But the new German state’s acquisition of Alsace-Lorraine was to rankle the French for some time. Intellectuals considered it to be “…war in perpetuity under the mask of peace” (Edgar Quinet as quoted in Alistair Horne’s The Fall of Paris). Also remember that the American Civil War had just ended in 1865, with President Lincoln’s assassination shortly thereafter. The world was in a fragile state in 1871, and the stage was set for the First World War to follow when old divisions and grievances would be aired.

The American entry into the First World War resulted in the unconditional surrender of Germany by breaking the stalemate on the Western Front. The French were quick to take their vengeance in the punitive Treaty of Versailles. Had America not entered the war, the terms of an armistice might not have been as harsh. Add to this, the failure of democracy in Weimar Germany, crushing inflation, and finally the Great Depression, and you had conditions in Germany under which it would have been surprising had a dictator not risen from the ashes. Resentment and mythology were such driving forces behind nationalism at the time, that when Hitler accepted the French surrender in June 1940, he used the same railway car in which Germany had surrendered to France in 1918.

In “The Concentration Camps,” Hannah Arendt observed that “[t]he next decisive step in the preparation of living corpses is the murder of the moral person in man.” So what is to be done? “If we are keenly aware of the weakness of human reason, we can guard against that weakness. If we understand the extent to which we are governed by mythical forms of thinking, we can assist reason to exercise a proper control over our conduct” (Ryan).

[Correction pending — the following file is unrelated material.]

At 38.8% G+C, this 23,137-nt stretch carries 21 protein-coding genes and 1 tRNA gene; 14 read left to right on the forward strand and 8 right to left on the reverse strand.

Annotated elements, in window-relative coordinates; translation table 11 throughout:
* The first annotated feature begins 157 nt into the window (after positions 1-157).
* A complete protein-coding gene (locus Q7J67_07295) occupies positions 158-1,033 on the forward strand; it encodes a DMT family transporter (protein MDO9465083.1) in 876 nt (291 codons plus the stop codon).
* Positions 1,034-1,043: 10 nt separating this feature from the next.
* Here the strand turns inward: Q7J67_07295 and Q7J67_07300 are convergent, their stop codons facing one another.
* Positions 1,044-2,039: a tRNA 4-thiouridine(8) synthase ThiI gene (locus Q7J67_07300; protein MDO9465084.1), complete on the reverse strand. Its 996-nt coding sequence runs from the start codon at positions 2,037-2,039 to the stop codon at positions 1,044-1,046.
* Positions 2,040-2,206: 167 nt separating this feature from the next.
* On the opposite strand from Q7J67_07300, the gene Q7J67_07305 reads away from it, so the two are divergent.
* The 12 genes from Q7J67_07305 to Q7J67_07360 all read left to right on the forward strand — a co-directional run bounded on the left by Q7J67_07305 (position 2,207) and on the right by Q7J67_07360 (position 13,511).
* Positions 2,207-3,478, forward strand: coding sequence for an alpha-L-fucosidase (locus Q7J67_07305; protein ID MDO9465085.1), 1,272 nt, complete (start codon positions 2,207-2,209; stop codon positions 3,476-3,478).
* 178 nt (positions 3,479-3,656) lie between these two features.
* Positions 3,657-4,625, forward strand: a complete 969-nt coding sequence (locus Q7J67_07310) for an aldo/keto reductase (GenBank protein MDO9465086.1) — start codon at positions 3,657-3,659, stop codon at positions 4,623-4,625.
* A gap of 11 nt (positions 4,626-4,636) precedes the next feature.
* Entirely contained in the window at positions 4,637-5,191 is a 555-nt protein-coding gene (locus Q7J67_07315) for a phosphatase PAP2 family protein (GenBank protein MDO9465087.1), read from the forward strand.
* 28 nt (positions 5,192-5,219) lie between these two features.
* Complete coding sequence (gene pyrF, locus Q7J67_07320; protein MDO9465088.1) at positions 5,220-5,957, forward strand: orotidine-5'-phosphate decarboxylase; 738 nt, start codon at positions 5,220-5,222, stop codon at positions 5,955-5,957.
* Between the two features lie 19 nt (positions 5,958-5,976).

We must beware of leaders, and of party politics. It is time for civil discourse. Time for reconciliation.


* Vladimir Ilyich Ulyanov, otherwise known as Lenin, felt the Paris Commune made three mistakes: banks were not seized; the proletariat was unnecessarily magnanimous; and “instead of annihilating its enemies, it endeavored to exercise moral influence on them” (Horne).

**It is interesting to consider that for a time, England’s King William IV was also the King of Hanover (later annexed by Prussia). William died in 1837, and his niece Victoria assumed the English throne. But Hanover subscribed to Salic Law which meant that only a male could succeed to the throne. But because of an accident of birth, how might history have changed?

Henry V also used Salic Law to justify his invasion of France – according to Shakespeare:

My learned lord, we pray you to proceed
And justly and religiously unfold
Why the law Salic that they have in France
Or Should, or should not, bar us in our claim.

See Alan Ryan, On Politics; Richard Evans, The Third Reich in Power; and Alistair Horne, The Fall of Paris.

Time Man of the Year.